NEW DELHI: The Delhi Police today received a reply from Google which identified the e-mail address from where the CBSE chairperson was sent a mail about the Class 10 mathematics paper being leaked, an official privy to the probe said.
The officer of the Crime Branch of the Delhi Police said a Class 10 student had received the mathematics paper on WhatsApp and he had used his father's e-mail ID to send the mail to the Central Board of Secondary Education (CBSE) chairperson.
The student and his father are being questioned, he said.
Earlier, Special Commissioner of Police (Crime) R P Upadhyay said that the police got a reply from Google on the details it had sort pertaining to the e-mail address.
A Crime Branch team, which included Joint Commissioner of Police Alok Kumar and Deputy Commissioner of Police (Crime) G Gopal Naik, reached the office of the CBSE in east Delhi's Preet Vihar in the evening to interact with the board's officials, the police said, adding that CBSE Chairperson Anita Karwal was also present.
Kumar said they wanted details pertaining to the examination process from the board officials.
This was in continuation to the earlier interaction with three CBSE officials, he said.
Earlier, the police had also asked the board to compile the list of complaints that it had received pertaining to the paper leak.
The CBSE has shared some of the complaints that it had received through e-mails and letters.
Police are analysing these complaints to ascertain whether they were acts of mischief or was there any truth in them.
Meanwhile, the police continued their quest to trace the origin of the papers leak as they visited the schools and coaching centres in outer Delhi that had come under their scanner.
More than 60 people, including 53 students and seven teachers have been questioned till now, but the officer said there was "no breakthrough" in the case so far.
Police have zeroed in on six WhatsApp groups that figured in the trail of transmission of papers and they are being probed.
The Special Investigation Team (SIT), comprising two deputy commissioners of police, four assistant commissioners of police and five inspectors, that was looking into the matter has been strengthened with the addition of two more assistant commissioners of police and their teams.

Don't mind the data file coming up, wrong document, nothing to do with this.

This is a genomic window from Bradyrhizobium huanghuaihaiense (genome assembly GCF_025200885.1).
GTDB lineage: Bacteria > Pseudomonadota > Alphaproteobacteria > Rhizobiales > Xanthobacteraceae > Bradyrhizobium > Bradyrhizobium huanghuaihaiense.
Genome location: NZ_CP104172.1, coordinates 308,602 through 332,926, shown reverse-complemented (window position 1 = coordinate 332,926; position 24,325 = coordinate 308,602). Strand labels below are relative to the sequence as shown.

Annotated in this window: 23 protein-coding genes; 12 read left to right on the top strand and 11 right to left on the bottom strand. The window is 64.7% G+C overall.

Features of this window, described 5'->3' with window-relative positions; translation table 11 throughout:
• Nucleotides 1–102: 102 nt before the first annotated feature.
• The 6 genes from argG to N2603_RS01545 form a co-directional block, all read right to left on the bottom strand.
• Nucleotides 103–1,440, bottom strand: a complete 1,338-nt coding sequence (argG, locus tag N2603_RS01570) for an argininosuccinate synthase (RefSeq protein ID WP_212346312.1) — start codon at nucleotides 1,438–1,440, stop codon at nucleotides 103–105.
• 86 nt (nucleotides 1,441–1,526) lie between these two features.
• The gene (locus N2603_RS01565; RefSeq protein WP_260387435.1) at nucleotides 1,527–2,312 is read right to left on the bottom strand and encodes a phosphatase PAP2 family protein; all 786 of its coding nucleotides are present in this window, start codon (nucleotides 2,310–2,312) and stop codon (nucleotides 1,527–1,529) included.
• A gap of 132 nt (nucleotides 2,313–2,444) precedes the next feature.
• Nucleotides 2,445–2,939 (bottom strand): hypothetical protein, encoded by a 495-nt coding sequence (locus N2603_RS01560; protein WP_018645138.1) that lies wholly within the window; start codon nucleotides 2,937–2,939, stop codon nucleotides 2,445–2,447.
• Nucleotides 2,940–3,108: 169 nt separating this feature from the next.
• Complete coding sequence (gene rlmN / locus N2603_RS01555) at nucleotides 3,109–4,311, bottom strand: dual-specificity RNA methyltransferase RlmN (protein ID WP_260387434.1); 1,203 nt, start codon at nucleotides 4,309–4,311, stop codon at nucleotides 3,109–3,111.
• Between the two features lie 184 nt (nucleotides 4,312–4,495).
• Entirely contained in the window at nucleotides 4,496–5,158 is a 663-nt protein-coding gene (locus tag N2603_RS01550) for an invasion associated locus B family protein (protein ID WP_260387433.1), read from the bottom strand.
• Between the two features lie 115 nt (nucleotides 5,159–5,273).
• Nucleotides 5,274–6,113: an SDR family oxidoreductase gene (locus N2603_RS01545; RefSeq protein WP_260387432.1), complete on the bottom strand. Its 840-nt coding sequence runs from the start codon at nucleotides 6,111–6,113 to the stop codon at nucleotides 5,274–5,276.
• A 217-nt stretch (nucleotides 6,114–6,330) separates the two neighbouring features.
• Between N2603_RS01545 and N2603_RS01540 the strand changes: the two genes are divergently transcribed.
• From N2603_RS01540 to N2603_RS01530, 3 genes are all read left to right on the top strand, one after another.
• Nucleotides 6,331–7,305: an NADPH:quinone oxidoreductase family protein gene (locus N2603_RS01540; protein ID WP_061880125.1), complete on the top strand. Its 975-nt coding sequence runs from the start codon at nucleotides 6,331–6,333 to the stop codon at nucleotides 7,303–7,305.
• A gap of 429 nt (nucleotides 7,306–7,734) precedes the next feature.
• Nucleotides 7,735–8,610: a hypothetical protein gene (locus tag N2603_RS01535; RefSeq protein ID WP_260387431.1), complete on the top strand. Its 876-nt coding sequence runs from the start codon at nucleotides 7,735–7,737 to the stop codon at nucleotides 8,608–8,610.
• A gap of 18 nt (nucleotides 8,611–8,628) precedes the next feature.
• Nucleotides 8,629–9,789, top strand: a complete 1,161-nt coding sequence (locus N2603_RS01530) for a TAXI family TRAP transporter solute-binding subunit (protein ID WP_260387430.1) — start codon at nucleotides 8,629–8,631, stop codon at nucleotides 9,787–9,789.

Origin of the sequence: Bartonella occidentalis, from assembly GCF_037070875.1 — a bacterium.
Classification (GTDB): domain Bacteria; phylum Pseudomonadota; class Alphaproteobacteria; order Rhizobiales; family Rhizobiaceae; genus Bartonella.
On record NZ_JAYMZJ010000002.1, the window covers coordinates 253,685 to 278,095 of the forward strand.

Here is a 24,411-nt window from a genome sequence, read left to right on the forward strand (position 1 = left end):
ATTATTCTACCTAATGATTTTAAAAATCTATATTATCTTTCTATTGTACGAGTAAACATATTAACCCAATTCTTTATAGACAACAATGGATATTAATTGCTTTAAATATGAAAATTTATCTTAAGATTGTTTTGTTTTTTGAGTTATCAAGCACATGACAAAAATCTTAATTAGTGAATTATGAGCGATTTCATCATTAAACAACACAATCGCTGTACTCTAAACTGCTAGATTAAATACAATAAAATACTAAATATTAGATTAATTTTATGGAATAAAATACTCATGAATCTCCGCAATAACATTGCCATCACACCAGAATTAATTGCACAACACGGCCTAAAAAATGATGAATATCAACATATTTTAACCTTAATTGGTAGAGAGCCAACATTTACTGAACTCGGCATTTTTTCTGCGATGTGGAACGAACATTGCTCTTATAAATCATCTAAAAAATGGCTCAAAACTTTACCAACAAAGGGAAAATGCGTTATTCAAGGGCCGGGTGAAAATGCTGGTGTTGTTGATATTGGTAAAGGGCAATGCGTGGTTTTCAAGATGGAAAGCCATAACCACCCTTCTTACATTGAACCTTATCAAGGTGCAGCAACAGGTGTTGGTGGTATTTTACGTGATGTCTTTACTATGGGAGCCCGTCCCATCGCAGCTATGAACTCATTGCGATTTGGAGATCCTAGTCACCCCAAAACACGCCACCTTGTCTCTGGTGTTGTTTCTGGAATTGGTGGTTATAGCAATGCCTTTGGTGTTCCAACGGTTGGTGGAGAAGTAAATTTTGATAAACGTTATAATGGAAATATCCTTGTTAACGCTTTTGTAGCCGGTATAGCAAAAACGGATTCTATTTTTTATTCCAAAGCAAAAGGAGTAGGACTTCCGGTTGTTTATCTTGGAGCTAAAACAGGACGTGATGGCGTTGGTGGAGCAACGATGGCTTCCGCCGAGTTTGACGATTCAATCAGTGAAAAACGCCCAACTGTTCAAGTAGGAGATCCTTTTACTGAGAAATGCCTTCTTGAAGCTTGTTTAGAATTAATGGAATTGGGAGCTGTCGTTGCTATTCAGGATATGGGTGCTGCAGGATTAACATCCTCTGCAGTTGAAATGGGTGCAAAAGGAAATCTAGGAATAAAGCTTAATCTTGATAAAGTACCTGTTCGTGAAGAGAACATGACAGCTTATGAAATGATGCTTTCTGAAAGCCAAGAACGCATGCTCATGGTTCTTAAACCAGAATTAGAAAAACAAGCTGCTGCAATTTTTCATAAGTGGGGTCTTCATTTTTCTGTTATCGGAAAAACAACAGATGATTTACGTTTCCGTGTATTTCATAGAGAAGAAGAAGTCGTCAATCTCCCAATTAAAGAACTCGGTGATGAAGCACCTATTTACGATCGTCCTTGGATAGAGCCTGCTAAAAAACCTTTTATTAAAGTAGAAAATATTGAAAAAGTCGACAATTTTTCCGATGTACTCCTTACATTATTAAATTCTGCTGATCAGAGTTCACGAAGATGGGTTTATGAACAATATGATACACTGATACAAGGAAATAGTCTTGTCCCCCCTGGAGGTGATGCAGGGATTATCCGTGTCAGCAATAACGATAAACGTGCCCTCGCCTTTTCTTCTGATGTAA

This was done since the ambit of the probe has widened and there is a possibility of the papers leak being connected to other parts of the country, another officer said.
Since there is a chance that teams might have to be sent outside Delhi, the SIT was given additional police personnel.
The team is being supervised by the joint commissioner of police (crime).
CBSE chairperson Karwal had received an e-mail a day before the Class 10 mathematics exam, which was held on March 28, informing her about the paper being leaked.
The sender of the e-mail had stated that the mathematics paper was leaked on WhatsApp and that the exam should be cancelled.
The mail also contained 12 images of the handwritten mathematics paper allegedly leaked on WhatsApp.
In order to identify the sender of the e-mail, the police had written to Google, asking it to share the details of the e-mail ID.
Yesterday, the police had sent a reminder to the website to expedite the process.
The Delhi Police had registered separate cases on March 27 and March 28 to probe the leak of the Class 12 economics paper and Class 10 mathematics paper, following a complaint by the regional director of the CBSE.
The cases were registered on charges of criminal breach of trust, cheating and criminal conspiracy.
The Class 12 economics and Class 10 mathematics exams were held on March 26 and March 28 respectively.